Monsoon is drawing to a close. Will the Gods show mercy on India's rain deficit?

September rains will be keenly watched as a lower-than-normal monsoon this year has resulted in drought-like conditions in a third of India

Samar Srivastava
Published: Sep 7, 2021 04:13:03 PM IST
Updated: Sep 13, 2021 09:37:59 AM IST

After studying law I vectored towards journalism by accident and it's the only job I've done since. It's a job that has taken me on a private jet to Jaisalmer - where I wrote India's first feature on fractional ownership of business jets - to the badlands of west UP where India's sugar economy is inextricably now tied to politics. I'm a big fan of new business models and crafty entrepreneurs. Fortunately for me, there are plenty of those in Asia at the moment.

With the migration of labour from cities to villages in 2020, there was an increase in sowing in 2020-21.
Image: Manunath Kiran / AFP

With the final month of the rainy season underway, all that remains to be seen is the final deficit number the country ends up with. The country ended August with a 9.1 percent deficit.

The season started on a good note with normal June rains. July started off weakly, but recovered towards the end. But in August, things started coming apart. “This was the second poorest August we have observed since 1951, with August 2009 being the poorest,” says GP Sharma, president (meteorology) at Skymet Weather. The month recorded a 24.1 percent deficiency.

Sharma says it is unlikely this deficit can be made up in September and there will almost certainly be a below-par monsoon number. He cites the Indian Ocean Dipole, which is an irregular oscillation of sea surface temperatures in the western Indian Ocean, as the main culprit. A total deficit of 10 percent or more is termed a drought.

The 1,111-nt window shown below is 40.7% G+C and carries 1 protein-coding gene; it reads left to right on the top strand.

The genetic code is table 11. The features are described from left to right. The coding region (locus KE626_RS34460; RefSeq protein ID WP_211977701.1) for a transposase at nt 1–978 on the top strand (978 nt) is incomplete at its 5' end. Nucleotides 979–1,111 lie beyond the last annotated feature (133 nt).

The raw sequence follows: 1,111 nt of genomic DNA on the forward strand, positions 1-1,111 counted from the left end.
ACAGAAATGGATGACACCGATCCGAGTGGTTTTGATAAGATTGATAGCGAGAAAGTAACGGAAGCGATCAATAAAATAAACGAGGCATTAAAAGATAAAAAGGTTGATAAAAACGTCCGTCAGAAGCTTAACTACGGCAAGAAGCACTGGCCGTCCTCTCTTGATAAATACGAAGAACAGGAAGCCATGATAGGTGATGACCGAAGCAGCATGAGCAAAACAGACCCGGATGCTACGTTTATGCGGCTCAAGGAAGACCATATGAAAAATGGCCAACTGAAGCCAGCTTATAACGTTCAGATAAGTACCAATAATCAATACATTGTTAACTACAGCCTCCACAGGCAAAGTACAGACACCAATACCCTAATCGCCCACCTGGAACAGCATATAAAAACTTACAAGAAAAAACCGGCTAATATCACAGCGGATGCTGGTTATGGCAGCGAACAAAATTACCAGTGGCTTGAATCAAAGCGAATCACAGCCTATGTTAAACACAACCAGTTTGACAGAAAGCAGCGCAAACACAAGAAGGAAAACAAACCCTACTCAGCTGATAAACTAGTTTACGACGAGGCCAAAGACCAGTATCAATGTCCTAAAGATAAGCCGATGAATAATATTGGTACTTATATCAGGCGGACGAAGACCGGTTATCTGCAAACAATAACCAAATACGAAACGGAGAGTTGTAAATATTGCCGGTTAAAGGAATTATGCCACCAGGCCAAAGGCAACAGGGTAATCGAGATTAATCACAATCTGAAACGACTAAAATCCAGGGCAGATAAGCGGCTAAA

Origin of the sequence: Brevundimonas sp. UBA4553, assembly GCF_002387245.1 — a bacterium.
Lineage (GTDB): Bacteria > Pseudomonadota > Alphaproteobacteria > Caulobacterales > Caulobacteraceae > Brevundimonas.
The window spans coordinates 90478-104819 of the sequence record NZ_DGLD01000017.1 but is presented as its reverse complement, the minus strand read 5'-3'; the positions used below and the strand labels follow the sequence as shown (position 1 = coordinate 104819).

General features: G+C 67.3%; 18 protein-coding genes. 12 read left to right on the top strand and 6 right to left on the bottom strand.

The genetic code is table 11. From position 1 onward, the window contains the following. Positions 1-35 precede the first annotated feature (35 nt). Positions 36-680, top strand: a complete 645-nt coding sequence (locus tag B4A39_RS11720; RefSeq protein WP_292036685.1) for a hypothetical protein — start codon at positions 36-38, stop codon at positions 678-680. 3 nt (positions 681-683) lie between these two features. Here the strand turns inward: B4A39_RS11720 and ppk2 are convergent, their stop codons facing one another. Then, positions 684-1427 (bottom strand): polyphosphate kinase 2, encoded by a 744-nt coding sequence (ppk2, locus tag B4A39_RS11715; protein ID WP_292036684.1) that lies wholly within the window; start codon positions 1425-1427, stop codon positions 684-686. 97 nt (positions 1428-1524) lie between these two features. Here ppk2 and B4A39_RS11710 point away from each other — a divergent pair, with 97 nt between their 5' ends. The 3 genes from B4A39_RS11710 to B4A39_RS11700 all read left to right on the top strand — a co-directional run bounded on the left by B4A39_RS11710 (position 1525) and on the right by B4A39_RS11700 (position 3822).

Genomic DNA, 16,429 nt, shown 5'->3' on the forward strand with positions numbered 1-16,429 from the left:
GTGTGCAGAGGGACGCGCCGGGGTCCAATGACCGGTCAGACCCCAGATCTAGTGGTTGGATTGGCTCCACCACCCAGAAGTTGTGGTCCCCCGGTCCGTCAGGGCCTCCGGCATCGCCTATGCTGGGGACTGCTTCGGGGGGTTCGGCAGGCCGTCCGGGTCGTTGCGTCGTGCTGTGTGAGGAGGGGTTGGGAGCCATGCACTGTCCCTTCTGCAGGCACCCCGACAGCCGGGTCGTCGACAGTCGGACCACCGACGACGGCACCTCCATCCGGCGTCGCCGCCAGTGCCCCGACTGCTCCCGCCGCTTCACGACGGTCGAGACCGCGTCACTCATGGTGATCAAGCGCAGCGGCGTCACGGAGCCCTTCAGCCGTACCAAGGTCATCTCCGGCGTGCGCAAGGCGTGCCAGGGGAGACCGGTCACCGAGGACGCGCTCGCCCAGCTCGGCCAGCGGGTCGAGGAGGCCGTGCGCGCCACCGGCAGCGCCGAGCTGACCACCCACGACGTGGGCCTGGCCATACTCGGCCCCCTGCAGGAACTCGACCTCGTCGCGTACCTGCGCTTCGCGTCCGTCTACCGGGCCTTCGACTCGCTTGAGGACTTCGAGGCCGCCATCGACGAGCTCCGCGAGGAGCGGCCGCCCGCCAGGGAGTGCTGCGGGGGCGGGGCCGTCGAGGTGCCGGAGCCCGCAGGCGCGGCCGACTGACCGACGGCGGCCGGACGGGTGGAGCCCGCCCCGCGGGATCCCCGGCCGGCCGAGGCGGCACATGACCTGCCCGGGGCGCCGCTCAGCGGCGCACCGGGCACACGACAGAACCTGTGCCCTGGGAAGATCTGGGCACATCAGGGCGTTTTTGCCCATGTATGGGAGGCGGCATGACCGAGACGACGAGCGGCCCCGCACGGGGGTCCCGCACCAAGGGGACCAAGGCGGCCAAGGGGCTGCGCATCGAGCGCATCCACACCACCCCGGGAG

So far, the government has reacted cautiously to the news of lower-than-normal rainfall. Agriculture contributes to 19.9 percent of GDP, according to the Economic Survey 2020-21, and this comes after two consecutive good crops (the 2020-21 kharif and rabi crops). With the migration of labour from cities to villages in 2020, there was an increase in sowing in 2020-21. So a shortfall is unlikely to push up food price inflation meaningfully. Crisil tracks sowing for 75 percent of the country and has so far seen a fall of 1.7 percent in the area sown. “We don’t see this as a negative as it comes after three years of peak sowing,” says Hetal Gandhi, research director at Crisil.

Second, in states like Punjab, Haryana, Kerala and the Northeast, lower rains matter little as irrigation systems and groundwater supplies make up the shortfall. As a result, staples like rice and wheat are unlikely to see lower production.

States and areas like west Rajasthan, Madhya Pradesh, Chhattisgarh, West Uttar Pradesh, with lesser-developed irrigation systems, have seen shortfalls. It remains to be seen how much the deficit can be bridged in September.

Two states—Gujarat and Odisha—paint a worrying picture. Gujarat has seen a 47 percent deficiency and Odisha 30 percent. Here too, farmers have adapted by shifting away from groundnut and cotton to castor, which requires less water.

Gandhi of Crisil expects large-scale government intervention if the standing crop is destroyed on account of late rains in September. Sharma of Skymet also agrees that the deficit number is less important than the spatial and temporal distribution. “When the farmer needs the rain and it happens, that is more important,” he says.

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(This story appears in the 24 September, 2021 issue of Forbes India. You can buy our tablet version from To visit our Archives, click here.)

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